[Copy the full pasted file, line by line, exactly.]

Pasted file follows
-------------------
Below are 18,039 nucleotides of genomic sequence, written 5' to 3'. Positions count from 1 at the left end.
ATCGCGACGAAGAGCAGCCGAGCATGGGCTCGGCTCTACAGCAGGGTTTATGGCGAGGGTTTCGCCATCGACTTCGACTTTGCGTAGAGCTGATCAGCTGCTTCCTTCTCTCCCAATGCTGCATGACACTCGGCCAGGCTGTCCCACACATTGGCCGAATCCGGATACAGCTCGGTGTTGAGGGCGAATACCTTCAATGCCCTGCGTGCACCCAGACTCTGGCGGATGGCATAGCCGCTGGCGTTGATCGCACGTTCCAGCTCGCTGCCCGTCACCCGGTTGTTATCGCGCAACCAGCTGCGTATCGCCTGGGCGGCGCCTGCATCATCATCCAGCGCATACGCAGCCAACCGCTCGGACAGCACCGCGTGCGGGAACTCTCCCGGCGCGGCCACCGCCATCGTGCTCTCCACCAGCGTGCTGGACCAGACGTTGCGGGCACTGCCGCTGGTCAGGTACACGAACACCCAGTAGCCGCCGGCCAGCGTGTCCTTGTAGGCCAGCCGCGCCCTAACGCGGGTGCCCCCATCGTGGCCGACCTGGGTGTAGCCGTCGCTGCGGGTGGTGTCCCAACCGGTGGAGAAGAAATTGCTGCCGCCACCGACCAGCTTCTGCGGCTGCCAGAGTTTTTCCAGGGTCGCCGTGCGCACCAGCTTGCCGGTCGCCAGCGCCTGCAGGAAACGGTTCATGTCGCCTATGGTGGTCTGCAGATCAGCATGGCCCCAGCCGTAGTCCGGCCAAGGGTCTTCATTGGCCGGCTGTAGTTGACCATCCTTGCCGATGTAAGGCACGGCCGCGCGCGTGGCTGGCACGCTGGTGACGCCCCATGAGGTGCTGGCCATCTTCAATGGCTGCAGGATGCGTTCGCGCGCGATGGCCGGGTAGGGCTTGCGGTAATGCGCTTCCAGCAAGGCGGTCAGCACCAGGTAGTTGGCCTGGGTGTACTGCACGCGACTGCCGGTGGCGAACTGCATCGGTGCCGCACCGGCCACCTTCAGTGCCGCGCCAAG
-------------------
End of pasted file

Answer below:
Below are 18,039 nucleotides of genomic sequence, written 5' to 3'. Positions count from 1 at the left end.
ATCGCGACGAAGAGCAGCCGAGCATGGGCTCGGCTCTACAGCAGGGTTTATGGCGAGGGTTTCGCCATCGACTTCGACTTTGCGTAGAGCTGATCAGCTGCTTCCTTCTCTCCCAATGCTGCATGACACTCGGCCAGGCTGTCCCACACATTGGCCGAATCCGGATACAGCTCGGTGTTGAGGGCGAATACCTTCAATGCCCTGCGTGCACCCAGACTCTGGCGGATGGCATAGCCGCTGGCGTTGATCGCACGTTCCAGCTCGCTGCCCGTCACCCGGTTGTTATCGCGCAACCAGCTGCGTATCGCCTGGGCGGCGCCTGCATCATCATCCAGCGCATACGCAGCCAACCGCTCGGACAGCACCGCGTGCGGGAACTCTCCCGGCGCGGCCACCGCCATCGTGCTCTCCACCAGCGTGCTGGACCAGACGTTGCGGGCACTGCCGCTGGTCAGGTACACGAACACCCAGTAGCCGCCGGCCAGCGTGTCCTTGTAGGCCAGCCGCGCCCTAACGCGGGTGCCCCCATCGTGGCCGACCTGGGTGTAGCCGTCGCTGCGGGTGGTGTCCCAACCGGTGGAGAAGAAATTGCTGCCGCCACCGACCAGCTTCTGCGGCTGCCAGAGTTTTTCCAGGGTCGCCGTGCGCACCAGCTTGCCGGTCGCCAGCGCCTGCAGGAAACGGTTCATGTCGCCTATGGTGGTCTGCAGATCAGCATGGCCCCAGCCGTAGTCCGGCCAAGGGTCTTCATTGGCCGGCTGTAGTTGACCATCCTTGCCGATGTAAGGCACGGCCGCGCGCGTGGCTGGCACGCTGGTGACGCCCCATGAGGTGCTGGCCATCTTCAATGGCTGCAGGATGCGTTCGCGCGCGATGGCCGGGTAGGGCTTGCGGTAATGCGCTTCCAGCAAGGCGGTCAGCACCAGGTAGTTGGCCTGGGTGTACTGCACGCGACTGCCGGTGGCGAACTGCATCGGTGCCGCACCGGCCACCTTCAGTGCCGCGCCAAG